Classical review: BBC SSO: Mahler 5, Glasgow

The links that exist between Britten and Mahler, and between Mahler’s songs and his symphonies, all came together in a blistering season opening concert by the BBC SSO under its chief conductor Donald Runnicles.

The BBC Scottish Symphony Orchestra on stage at its home in Glasgow City Halls. Picture: Complimentary

BBC SSO: Mahler 5 - City Halls, Glasgow

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The triumphant tone was established from the word go, in a performance of Britten’s Overture: The Building of the House that possessed all the frenetic virtuosity and high-level tension that was later to ignite the spiritual restlessness of Mahler’s Fifth Symphony.

But just to complete the preparation, American baritone Thomas Hampson joined the orchestra in a selection of Mahler songs, mainly from Des Knaben Wunderhorn, with one other – the gorgeous Ging’ heut morgen from Lieder eines fahrenden Gesellen – completing a sequence that Hampson delivered with an uncanny, rapt simplicity, and with a compelling sense of communication that gave meaning to every naturally spun phrase.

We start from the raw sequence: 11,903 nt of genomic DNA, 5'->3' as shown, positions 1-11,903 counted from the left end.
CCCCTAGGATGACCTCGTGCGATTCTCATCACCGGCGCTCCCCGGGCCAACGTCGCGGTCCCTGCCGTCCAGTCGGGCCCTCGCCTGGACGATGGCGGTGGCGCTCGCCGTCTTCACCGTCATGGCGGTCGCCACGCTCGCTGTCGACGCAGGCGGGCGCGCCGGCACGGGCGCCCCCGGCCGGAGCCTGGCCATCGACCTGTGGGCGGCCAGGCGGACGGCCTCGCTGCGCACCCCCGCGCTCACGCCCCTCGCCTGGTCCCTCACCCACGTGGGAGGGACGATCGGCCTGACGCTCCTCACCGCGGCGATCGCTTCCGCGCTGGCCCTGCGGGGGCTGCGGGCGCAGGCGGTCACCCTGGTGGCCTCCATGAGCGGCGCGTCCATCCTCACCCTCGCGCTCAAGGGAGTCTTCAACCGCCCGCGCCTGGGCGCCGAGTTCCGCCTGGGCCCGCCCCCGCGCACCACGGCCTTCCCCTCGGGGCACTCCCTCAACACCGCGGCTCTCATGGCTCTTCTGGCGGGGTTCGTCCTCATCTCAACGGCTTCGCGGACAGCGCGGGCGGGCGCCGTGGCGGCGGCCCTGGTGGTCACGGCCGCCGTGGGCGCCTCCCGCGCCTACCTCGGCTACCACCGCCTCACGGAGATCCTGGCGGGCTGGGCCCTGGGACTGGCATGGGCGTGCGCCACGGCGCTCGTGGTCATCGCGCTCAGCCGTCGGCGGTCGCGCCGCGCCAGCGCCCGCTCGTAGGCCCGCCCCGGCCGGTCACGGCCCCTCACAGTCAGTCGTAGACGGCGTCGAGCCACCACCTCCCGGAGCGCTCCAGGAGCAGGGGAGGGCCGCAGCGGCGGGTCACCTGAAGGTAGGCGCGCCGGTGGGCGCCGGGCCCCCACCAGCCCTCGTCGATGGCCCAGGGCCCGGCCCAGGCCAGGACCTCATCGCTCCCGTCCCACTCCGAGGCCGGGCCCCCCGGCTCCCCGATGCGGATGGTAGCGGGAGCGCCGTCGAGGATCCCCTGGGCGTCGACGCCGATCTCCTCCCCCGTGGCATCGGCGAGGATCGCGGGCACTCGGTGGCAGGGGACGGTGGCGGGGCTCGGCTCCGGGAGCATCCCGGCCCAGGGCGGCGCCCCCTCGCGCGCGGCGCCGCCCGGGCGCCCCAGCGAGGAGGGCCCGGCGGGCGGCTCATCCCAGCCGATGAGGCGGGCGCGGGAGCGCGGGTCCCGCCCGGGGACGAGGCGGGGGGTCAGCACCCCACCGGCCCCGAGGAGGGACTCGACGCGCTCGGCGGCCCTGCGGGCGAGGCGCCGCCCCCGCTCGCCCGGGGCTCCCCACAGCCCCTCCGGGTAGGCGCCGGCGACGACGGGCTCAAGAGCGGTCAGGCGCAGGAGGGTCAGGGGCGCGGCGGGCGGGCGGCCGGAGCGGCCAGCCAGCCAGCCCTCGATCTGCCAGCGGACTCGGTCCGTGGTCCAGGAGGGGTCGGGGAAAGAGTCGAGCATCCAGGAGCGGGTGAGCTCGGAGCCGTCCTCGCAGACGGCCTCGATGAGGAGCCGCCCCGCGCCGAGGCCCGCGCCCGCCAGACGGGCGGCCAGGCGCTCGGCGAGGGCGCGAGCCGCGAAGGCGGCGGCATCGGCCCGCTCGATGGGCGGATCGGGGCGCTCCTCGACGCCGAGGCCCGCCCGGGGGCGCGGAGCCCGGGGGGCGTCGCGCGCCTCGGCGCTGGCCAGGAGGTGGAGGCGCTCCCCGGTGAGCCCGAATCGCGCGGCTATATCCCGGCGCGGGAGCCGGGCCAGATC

And then the big one. From the opening clarion call on solo trumpet – raw, ripe and unconducted – this Mahler 5 was always going to be one loaded with attitude. And from the moment Runnicles took up the reins in response, there was razor sharp definition, taut-as-hell energy, and a sense of thrill that filled the opening movement with blistering heat. He sought out the demons, remorseless gameplay, and occasional mischief of the scherzo, gave sumptuous repose to the adagietto, and sent the finale blazing to its high-spirited end.